But since this was the final harvest, I even pulled the smaller 3-4″ carrots, too.

Every harvest yielded about a gallon bag full of carrots.  And each of those bags made about 2 side dishes for my family of 6.  Plus a few extra salads and snacks for lunch boxes from the mini-carrots.

Since the pots were free and the compost was free, all I spent to feed my family healthy, naturally grown carrots a little over 10 times was the purchase price of seeds.  The seeds cost…., well, I bought about….um, a couple or,….a few, I think….let’s see.  I’m sure I have a gardening journal somewhere around here that will tell me how many packets of seeds I bought and how much they cost.  Somewhere around here.  Probably….maybe….

Uh.  Nope.

Anyway, I grew five 1 gallon bags of carrots.  And the cost of naturally grown carrots per gallon is…..well, um.  I think carrots are sold by the pound in the store.  And 1 gallon is equal to….uh….hmmm.  If gallons are volume and pounds are weight then you need to….change, or…uh, convert….huh.


Listen, people.

I saved time and money on carrots this year.


I swear.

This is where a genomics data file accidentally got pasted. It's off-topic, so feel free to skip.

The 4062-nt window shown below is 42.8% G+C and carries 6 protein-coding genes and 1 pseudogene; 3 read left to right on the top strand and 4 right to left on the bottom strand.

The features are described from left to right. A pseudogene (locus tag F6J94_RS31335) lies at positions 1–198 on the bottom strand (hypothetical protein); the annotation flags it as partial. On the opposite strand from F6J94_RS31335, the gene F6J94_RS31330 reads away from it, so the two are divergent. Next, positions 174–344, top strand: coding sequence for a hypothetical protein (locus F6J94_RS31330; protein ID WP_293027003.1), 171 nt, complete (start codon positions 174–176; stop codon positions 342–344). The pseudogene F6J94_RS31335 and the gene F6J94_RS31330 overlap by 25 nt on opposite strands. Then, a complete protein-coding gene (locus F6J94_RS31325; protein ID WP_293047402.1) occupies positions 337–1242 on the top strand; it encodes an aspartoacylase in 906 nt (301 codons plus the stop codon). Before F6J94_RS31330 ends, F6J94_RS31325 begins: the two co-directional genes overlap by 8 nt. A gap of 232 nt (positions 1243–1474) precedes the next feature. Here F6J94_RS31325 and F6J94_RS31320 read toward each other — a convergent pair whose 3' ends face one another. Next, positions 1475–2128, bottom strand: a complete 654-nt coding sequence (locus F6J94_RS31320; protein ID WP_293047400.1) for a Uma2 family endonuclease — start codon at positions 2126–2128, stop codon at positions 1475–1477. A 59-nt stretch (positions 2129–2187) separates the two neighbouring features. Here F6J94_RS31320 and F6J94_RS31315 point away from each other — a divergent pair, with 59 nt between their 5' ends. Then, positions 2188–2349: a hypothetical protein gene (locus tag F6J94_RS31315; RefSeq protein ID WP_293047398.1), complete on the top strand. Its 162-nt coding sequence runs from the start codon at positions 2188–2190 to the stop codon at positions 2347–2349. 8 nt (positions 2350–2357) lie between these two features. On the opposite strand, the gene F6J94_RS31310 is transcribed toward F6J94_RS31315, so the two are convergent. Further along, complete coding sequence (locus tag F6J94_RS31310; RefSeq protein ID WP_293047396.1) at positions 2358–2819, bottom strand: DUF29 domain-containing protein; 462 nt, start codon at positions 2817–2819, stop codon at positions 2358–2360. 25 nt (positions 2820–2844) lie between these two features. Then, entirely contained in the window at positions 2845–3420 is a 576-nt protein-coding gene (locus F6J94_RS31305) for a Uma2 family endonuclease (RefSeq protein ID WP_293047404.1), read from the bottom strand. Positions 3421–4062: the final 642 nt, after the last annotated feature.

6 Responses to “The Cost of Carrots.”

  1. Pat
    September 1st, 2014 @ 8:44 pm

    I can’t tell you how much I enjoy reading your blog…your sense of humor is just amazing and it comes through in your writing. No, we probably don’t save any money planting our own carrots, and they’re hell to clean and put up, especially now that the stores have those nice little baggies of cleaned and peeled baby carrots (so easy), but we can enjoy the ones we buy so much more because of the sense of accomplishment it give us, no? …umm….
    Keep writing, please!!!

  2. Sherry Herry
    September 2nd, 2014 @ 4:23 am

    I have tried to grow egg plants for several years now. I don’t get much of anything, maybe 2, and every plant doesn’t have fruit. Do you have any advice for growing egg plants? Thank you. I love reading your blog too.

  3. Andrew
    September 2nd, 2014 @ 7:20 am

    I’ll have to try that method. For the second year in a row, I planted my carrots in a spot with too little sun. Well, when I say “too little sun” I mean, I planted them, forgot about them, and sowed a bunch of wildflower seeds right next to them. I’m just rediscovering them now.

  4. Aunt Peggy
    September 2nd, 2014 @ 7:52 am

    Cukes and zukes and green beans are great in pots, too, but eggplant doesn’t like being potted -don’t know why. Don’t know how I forgot carrots this year – oh, well, spring isn’t all that far away.
    Love your blogs – keep writing.

  5. carla
    September 2nd, 2014 @ 12:03 pm

    Plus, we don’t get to see those R-rated carrots in the store!

  6. Jill
    September 3rd, 2014 @ 4:35 am

    Love this one Stevie! and I agree with carla! By the time carrots get to the store, they are definitely G-rated. G for good, not great. They are often dry, which I don’t love. Yay for Pretty et al for getting yummy lazy food!!! 🙂